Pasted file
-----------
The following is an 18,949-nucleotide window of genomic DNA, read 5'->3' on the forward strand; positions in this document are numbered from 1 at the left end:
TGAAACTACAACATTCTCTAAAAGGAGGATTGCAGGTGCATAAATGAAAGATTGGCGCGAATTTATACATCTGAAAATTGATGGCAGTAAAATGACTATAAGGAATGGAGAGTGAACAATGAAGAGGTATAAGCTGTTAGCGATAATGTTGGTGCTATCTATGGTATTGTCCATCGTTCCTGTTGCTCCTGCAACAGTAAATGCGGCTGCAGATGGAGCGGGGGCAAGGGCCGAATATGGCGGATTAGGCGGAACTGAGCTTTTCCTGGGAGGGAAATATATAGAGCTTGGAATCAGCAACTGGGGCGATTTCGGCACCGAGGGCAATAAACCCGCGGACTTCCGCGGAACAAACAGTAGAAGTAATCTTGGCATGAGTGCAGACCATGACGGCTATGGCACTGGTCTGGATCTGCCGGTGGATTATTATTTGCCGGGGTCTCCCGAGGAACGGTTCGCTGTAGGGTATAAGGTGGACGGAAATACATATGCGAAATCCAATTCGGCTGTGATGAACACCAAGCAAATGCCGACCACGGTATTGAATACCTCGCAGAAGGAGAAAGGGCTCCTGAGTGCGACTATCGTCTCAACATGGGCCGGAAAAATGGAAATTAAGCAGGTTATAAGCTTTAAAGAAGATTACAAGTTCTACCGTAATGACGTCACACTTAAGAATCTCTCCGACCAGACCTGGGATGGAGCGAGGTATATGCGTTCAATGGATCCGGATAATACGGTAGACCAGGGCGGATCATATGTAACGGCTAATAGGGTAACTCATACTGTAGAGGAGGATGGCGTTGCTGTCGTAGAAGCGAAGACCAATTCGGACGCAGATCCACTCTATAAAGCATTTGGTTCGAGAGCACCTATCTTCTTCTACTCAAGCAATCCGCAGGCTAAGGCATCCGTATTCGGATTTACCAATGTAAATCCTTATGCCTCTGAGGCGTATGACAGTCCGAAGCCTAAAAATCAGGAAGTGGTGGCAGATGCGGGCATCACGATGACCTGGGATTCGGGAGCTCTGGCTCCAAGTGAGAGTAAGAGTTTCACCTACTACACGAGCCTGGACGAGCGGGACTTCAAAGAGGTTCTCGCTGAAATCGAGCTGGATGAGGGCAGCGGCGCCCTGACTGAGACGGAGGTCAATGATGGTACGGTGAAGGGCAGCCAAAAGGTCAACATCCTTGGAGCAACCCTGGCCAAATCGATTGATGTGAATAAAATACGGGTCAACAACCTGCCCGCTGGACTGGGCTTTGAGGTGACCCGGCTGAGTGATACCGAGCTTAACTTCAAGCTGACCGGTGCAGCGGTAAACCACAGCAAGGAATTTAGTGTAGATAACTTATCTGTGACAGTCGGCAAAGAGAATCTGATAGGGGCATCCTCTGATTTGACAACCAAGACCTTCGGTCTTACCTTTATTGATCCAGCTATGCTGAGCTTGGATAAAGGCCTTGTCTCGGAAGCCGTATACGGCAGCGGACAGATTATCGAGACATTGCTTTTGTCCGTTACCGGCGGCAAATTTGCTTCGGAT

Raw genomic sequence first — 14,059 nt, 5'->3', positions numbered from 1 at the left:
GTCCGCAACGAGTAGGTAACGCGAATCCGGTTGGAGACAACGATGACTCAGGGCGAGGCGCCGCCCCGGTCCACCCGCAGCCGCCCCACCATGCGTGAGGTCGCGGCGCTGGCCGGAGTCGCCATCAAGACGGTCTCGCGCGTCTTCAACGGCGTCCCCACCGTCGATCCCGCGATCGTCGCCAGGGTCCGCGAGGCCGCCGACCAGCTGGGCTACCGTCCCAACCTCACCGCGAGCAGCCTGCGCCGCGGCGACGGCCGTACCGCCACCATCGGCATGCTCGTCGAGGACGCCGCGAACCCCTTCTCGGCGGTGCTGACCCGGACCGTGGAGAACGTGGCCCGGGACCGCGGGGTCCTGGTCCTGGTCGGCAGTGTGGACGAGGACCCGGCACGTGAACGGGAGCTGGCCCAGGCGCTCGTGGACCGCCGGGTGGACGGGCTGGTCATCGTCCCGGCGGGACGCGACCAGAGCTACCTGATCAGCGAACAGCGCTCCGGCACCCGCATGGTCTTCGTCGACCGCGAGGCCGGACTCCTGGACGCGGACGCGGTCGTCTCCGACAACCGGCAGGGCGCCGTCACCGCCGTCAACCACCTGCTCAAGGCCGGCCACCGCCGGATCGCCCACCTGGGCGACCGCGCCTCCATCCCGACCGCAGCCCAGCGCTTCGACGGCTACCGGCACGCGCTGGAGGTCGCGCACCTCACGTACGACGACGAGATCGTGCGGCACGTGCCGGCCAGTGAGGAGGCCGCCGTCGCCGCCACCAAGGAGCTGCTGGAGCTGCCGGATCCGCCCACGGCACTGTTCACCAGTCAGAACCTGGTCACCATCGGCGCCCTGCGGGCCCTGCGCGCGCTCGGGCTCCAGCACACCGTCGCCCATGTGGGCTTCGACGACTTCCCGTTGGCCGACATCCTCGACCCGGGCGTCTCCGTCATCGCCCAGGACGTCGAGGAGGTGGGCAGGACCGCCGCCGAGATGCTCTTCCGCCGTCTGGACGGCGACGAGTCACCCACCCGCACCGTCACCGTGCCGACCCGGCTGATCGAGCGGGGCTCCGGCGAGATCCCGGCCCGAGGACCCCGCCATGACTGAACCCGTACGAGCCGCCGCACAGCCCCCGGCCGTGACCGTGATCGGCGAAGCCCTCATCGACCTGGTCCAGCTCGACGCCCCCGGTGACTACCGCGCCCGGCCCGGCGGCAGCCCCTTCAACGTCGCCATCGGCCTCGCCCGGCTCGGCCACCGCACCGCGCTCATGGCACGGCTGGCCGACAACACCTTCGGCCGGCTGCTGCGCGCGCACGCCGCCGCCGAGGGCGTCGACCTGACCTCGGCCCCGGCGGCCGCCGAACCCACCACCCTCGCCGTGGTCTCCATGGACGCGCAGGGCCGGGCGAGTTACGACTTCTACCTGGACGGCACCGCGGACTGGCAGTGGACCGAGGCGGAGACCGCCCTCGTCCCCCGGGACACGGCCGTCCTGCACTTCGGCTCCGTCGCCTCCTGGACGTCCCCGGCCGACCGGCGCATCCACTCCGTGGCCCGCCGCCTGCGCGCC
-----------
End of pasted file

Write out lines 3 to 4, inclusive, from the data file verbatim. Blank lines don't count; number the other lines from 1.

Raw genomic sequence first — 14,059 nt, 5'->3', positions numbered from 1 at the left:
GTCCGCAACGAGTAGGTAACGCGAATCCGGTTGGAGACAACGATGACTCAGGGCGAGGCGCCGCCCCGGTCCACCCGCAGCCGCCCCACCATGCGTGAGGTCGCGGCGCTGGCCGGAGTCGCCATCAAGACGGTCTCGCGCGTCTTCAACGGCGTCCCCACCGTCGATCCCGCGATCGTCGCCAGGGTCCGCGAGGCCGCCGACCAGCTGGGCTACCGTCCCAACCTCACCGCGAGCAGCCTGCGCCGCGGCGACGGCCGTACCGCCACCATCGGCATGCTCGTCGAGGACGCCGCGAACCCCTTCTCGGCGGTGCTGACCCGGACCGTGGAGAACGTGGCCCGGGACCGCGGGGTCCTGGTCCTGGTCGGCAGTGTGGACGAGGACCCGGCACGTGAACGGGAGCTGGCCCAGGCGCTCGTGGACCGCCGGGTGGACGGGCTGGTCATCGTCCCGGCGGGACGCGACCAGAGCTACCTGATCAGCGAACAGCGCTCCGGCACCCGCATGGTCTTCGTCGACCGCGAGGCCGGACTCCTGGACGCGGACGCGGTCGTCTCCGACAACCGGCAGGGCGCCGTCACCGCCGTCAACCACCTGCTCAAGGCCGGCCACCGCCGGATCGCCCACCTGGGCGACCGCGCCTCCATCCCGACCGCAGCCCAGCGCTTCGACGGCTACCGGCACGCGCTGGAGGTCGCGCACCTCACGTACGACGACGAGATCGTGCGGCACGTGCCGGCCAGTGAGGAGGCCGCCGTCGCCGCCACCAAGGAGCTGCTGGAGCTGCCGGATCCGCCCACGGCACTGTTCACCAGTCAGAACCTGGTCACCATCGGCGCCCTGCGGGCCCTGCGCGCGCTCGGGCTCCAGCACACCGTCGCCCATGTGGGCTTCGACGACTTCCCGTTGGCCGACATCCTCGACCCGGGCGTCTCCGTCATCGCCCAGGACGTCGAGGAGGTGGGCAGGACCGCCGCCGAGATGCTCTTCCGCCGTCTGGACGGCGACGAGTCACCCACCCGCACCGTCACCGTGCCGACCCGGCTGATCGAGCGGGGCTCCGGCGAGATCCCGGCCCGAGGACCCCGCCATGACTGAACCCGTACGAGCCGCCGCACAGCCCCCGGCCGTGACCGTGATCGGCGAAGCCCTCATCGACCTGGTCCAGCTCGACGCCCCCGGTGACTACCGCGCCCGGCCCGGCGGCAGCCCCTTCAACGTCGCCATCGGCCTCGCCCGGCTCGGCCACCGCACCGCGCTCATGGCACGGCTGGCCGACAACACCTTCGGCCGGCTGCTGCGCGCGCACGCCGCCGCCGAGGGCGTCGACCTGACCTCGGCCCCGGCGGCCGCCGAACCCACCACCCTCGCCGTGGTCTCCATGGACGCGCAGGGCCGGGCGAGTTACGACTTCTACCTGGACGGCACCGCGGACTGGCAGTGGACCGAGGCGGAGACCGCCCTCGTCCCCCGGGACACGGCCGTCCTGCACTTCGGCTCCGTCGCCTCCTGGACGTCCCCGGCCGACCGGCGCATCCACTCCGTGGCCCGCCGCCTGCGCGCC